Digital Forensic Investigation
Digital forensics (sometimes known as digital forensic science) is a branch of forensic science encompassing the recovery and investigation of material found in digital devices, often in relation to computer crime.
A digital investigation program and capability can vary greatly between organizations. Investigators in small law-enforcement organizations may have a minimum set of skills for collecting and preserving evidence. Even then, their knowledge of information systems may be very limited, and their exposure may be confined to only crimes facilitated by computers rather than true cybercrimes that target computers, services, and data. Officers may not have the opportunity to learn the intricacies of computer networks and master operating systems. As a result, the program objectives for these small organizations may never go beyond evidence collection.
Five steps for conducting digital forensic investigation
The field of computer forensics investigation is growing, especially as law enforcement and legal entities realize just how valuable information technology (IT) professionals are when it comes to investigative procedures. With the advent of cyber crime, tracking malicious online activity has become crucial for protecting private citizens, as well as preserving online operations in public safety, national security, government and law enforcement. Tracking digital activity allows investigators to connect cyber communications and digitally-stored information to physical evidence of criminal activity; computer forensics also allows investigators to uncover premeditated criminal intent and may aid in the prevention of future cyber crimes. For those working in the field, there are five critical steps in computer forensics, all of which contribute to a thorough and revealing investigation.
- Policy and Procedure development: Whether related to malicious cyber activity, criminal conspiracy or the intent to commit a crime, digital evidence can be delicate and highly sensitive. Cybersecurity professionals understand the value of this information and respect the fact that it can be easily compromised if not properly handled and protected. An integral part of the investigative policies and procedures for law enforcement organizations that utilize computer forensic departments is the codification of a set of explicitly-stated actions regarding what constitutes evidence, where to look for said evidence and how to handle it once it has been retrieved. Prior to any digital investigation, proper steps must be taken to determine the details of the case at hand, as well as to understand all permissible investigative actions in relation to the case; this involves reading case briefs, understanding warrants and authorizations and obtaining any permissions needed prior to pursuing the case.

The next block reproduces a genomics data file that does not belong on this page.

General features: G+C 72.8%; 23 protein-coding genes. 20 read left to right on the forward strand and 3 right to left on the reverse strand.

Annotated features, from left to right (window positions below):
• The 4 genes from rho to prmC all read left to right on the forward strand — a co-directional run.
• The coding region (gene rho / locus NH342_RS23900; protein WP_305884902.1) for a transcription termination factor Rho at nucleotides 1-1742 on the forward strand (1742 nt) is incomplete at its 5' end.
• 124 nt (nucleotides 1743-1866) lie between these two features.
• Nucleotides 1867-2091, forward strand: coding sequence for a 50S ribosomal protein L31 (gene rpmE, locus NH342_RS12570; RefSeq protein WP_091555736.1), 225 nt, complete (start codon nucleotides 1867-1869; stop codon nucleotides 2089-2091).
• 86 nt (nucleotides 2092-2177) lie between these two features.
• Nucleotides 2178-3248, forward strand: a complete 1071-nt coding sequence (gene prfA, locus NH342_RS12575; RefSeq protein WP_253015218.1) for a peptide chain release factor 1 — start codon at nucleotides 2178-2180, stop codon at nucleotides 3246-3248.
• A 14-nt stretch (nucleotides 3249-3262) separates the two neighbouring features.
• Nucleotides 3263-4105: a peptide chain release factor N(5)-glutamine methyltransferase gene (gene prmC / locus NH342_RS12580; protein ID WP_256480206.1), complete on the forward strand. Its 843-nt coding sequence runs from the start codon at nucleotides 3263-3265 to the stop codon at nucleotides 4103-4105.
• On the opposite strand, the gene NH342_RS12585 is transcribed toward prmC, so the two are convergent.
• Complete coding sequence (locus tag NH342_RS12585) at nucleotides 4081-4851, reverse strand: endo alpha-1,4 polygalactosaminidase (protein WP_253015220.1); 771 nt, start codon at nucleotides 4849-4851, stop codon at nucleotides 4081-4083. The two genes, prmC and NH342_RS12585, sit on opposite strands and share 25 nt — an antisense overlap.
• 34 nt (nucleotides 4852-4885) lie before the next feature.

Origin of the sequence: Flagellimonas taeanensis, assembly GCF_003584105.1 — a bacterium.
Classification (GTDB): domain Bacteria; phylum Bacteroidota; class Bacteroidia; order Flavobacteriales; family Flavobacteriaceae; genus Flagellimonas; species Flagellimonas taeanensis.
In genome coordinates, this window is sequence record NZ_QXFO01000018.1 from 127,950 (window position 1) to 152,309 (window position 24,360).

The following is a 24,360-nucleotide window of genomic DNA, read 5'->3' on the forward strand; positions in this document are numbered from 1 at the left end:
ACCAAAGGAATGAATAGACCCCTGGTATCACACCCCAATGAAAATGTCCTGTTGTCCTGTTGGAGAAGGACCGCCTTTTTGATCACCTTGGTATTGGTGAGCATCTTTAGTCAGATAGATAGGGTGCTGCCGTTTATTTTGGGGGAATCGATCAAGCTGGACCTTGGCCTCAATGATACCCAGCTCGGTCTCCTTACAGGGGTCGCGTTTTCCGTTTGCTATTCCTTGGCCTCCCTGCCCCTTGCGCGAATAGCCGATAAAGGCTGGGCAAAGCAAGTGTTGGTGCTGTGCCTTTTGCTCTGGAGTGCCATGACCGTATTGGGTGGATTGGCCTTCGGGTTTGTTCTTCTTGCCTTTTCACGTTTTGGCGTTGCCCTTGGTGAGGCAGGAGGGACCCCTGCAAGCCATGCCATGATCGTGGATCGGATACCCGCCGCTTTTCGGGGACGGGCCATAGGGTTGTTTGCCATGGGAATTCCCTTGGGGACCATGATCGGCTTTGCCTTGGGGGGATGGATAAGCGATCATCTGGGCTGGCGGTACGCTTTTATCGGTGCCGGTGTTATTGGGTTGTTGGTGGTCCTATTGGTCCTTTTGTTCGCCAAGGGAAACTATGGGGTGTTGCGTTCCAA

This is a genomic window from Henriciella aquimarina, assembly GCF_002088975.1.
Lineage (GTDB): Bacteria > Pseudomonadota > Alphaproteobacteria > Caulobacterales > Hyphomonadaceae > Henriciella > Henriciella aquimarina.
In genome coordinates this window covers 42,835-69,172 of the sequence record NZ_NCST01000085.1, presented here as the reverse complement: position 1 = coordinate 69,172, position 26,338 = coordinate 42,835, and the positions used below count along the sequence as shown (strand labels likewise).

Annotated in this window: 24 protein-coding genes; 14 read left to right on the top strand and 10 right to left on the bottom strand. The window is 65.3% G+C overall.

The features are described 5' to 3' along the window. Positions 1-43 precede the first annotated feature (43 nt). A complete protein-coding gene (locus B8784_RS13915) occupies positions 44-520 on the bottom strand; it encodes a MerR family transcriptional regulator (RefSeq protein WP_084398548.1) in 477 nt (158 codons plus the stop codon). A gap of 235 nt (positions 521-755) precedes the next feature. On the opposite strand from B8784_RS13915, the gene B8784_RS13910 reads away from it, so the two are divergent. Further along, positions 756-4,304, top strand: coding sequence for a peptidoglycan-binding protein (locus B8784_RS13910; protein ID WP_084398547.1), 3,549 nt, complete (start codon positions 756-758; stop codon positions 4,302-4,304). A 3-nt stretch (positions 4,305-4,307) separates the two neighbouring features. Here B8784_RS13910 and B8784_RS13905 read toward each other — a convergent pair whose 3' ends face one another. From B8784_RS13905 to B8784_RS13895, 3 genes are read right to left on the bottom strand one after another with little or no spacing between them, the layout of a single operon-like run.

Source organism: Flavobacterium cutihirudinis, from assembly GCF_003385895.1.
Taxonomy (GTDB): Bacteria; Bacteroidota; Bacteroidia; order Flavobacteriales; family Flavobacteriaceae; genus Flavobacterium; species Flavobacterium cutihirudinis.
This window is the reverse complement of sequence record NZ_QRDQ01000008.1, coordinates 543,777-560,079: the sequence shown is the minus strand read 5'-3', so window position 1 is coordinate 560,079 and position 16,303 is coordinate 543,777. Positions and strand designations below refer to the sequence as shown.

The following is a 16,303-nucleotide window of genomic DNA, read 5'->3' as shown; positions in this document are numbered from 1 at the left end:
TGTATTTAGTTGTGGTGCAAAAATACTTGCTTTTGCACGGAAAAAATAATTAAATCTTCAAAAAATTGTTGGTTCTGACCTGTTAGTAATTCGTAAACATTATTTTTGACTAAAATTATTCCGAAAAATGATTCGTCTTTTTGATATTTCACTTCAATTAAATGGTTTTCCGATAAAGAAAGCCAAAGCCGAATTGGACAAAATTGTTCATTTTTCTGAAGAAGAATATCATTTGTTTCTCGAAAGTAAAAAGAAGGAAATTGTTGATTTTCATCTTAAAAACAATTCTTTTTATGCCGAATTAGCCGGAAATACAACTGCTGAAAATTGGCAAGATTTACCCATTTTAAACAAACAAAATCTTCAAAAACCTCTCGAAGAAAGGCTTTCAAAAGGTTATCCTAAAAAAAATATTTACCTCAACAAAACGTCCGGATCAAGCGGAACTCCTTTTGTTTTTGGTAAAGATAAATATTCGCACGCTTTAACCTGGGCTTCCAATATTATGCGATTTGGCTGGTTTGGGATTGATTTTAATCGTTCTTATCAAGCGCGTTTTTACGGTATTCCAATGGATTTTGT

- Evidence Assessment :A key component of the investigative process involves the assessment of potential evidence in cyber crime. Central to the effective processing of evidence is a clear understanding of the details of the case at hand and thus, the classification of cyber crime in question. Prior to conducting an investigation, the investigator must define the types of evidence sought (including specific platforms and data formats) and have a clear understanding of how to preserve pertinent data. The investigator must then determine the source and integrity of such data before entering it into evidence.
- Evidence Acquisition :Perhaps the most critical facet of successful computer forensic investigation is a rigorous, detailed plan for acquiring evidence. Extensive documentation is needed prior to, during, and after the acquisition process; detailed information must be recorded and preserved, including all hardware and software specifications, any systems used in the investigation process, and the systems being investigated. Acquiring evidence must be accomplished in a manner both deliberate and legal. Being able to document and authenticate the chain of evidence is crucial when pursuing a court case, and this is especially true for computer forensics given the complexity of most cybersecurity cases.
- Evidence Examination :In order to effectively investigate potential evidence, procedures must be in place for retrieving, copying, and storing evidence within appropriate databases. Investigators typically examine data from designated archives, using a variety of methods and approaches to analyze information; these could include utilizing analysis software to search massive archives of data for specific keywords or file types, as well as procedures for retrieving files that have been recently deleted. Data tagged with times and dates is particularly useful to investigators, as are suspicious files or programs that have been encrypted or intentionally hidden.
- Documenting and Reporting :In addition to fully documenting information related to hardware and software specs, computer forensic investigators must keep an accurate record of all activity related to the investigation, including all methods used for testing system functionality and retrieving, copying, and storing data, as well as all actions taken to acquire, examine and assess evidence. Not only does this demonstrate how the integrity of user data has been preserved, but it also ensures proper policies and procedures have been adhered to by all parties. As the purpose of the entire process is to acquire data that can be presented as evidence in a court of law, an investigator’s failure to accurately document his or her process could compromise the validity of that evidence and ultimately, the case itself.
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